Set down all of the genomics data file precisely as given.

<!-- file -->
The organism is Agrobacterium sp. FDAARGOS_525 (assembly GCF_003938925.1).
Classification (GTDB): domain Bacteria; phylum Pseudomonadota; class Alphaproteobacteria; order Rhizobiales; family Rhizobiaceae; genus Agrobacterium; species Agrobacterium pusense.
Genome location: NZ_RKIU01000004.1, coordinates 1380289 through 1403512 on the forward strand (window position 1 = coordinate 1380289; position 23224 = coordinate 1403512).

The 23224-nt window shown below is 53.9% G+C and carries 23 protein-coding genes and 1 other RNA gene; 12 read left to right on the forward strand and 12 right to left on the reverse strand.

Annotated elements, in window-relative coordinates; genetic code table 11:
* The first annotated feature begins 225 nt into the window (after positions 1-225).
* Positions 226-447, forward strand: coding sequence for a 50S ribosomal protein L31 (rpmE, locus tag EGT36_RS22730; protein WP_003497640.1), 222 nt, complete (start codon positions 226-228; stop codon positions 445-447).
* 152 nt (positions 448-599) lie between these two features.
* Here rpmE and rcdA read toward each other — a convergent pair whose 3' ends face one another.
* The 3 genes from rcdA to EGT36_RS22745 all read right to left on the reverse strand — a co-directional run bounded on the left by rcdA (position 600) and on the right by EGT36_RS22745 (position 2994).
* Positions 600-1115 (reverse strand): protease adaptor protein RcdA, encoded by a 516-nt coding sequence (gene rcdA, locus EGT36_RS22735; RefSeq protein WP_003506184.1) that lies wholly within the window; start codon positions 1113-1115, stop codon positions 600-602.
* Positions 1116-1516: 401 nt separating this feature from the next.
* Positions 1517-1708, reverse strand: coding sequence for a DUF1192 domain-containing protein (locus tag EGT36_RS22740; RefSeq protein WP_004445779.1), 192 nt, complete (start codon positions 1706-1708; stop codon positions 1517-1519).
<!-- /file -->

The organism is Agrobacterium sp. FDAARGOS_525 (assembly GCF_003938925.1).
Classification (GTDB): domain Bacteria; phylum Pseudomonadota; class Alphaproteobacteria; order Rhizobiales; family Rhizobiaceae; genus Agrobacterium; species Agrobacterium pusense.
Genome location: NZ_RKIU01000004.1, coordinates 1380289 through 1403512 on the forward strand (window position 1 = coordinate 1380289; position 23224 = coordinate 1403512).

The 23224-nt window shown below is 53.9% G+C and carries 23 protein-coding genes and 1 other RNA gene; 12 read left to right on the forward strand and 12 right to left on the reverse strand.

Annotated elements, in window-relative coordinates; genetic code table 11:
* The first annotated feature begins 225 nt into the window (after positions 1-225).
* Positions 226-447, forward strand: coding sequence for a 50S ribosomal protein L31 (rpmE, locus tag EGT36_RS22730; protein WP_003497640.1), 222 nt, complete (start codon positions 226-228; stop codon positions 445-447).
* 152 nt (positions 448-599) lie between these two features.
* Here rpmE and rcdA read toward each other — a convergent pair whose 3' ends face one another.
* The 3 genes from rcdA to EGT36_RS22745 all read right to left on the reverse strand — a co-directional run bounded on the left by rcdA (position 600) and on the right by EGT36_RS22745 (position 2994).
* Positions 600-1115 (reverse strand): protease adaptor protein RcdA, encoded by a 516-nt coding sequence (gene rcdA, locus EGT36_RS22735; RefSeq protein WP_003506184.1) that lies wholly within the window; start codon positions 1113-1115, stop codon positions 600-602.
* Positions 1116-1516: 401 nt separating this feature from the next.
* Positions 1517-1708, reverse strand: coding sequence for a DUF1192 domain-containing protein (locus tag EGT36_RS22740; RefSeq protein WP_004445779.1), 192 nt, complete (start codon positions 1706-1708; stop codon positions 1517-1519).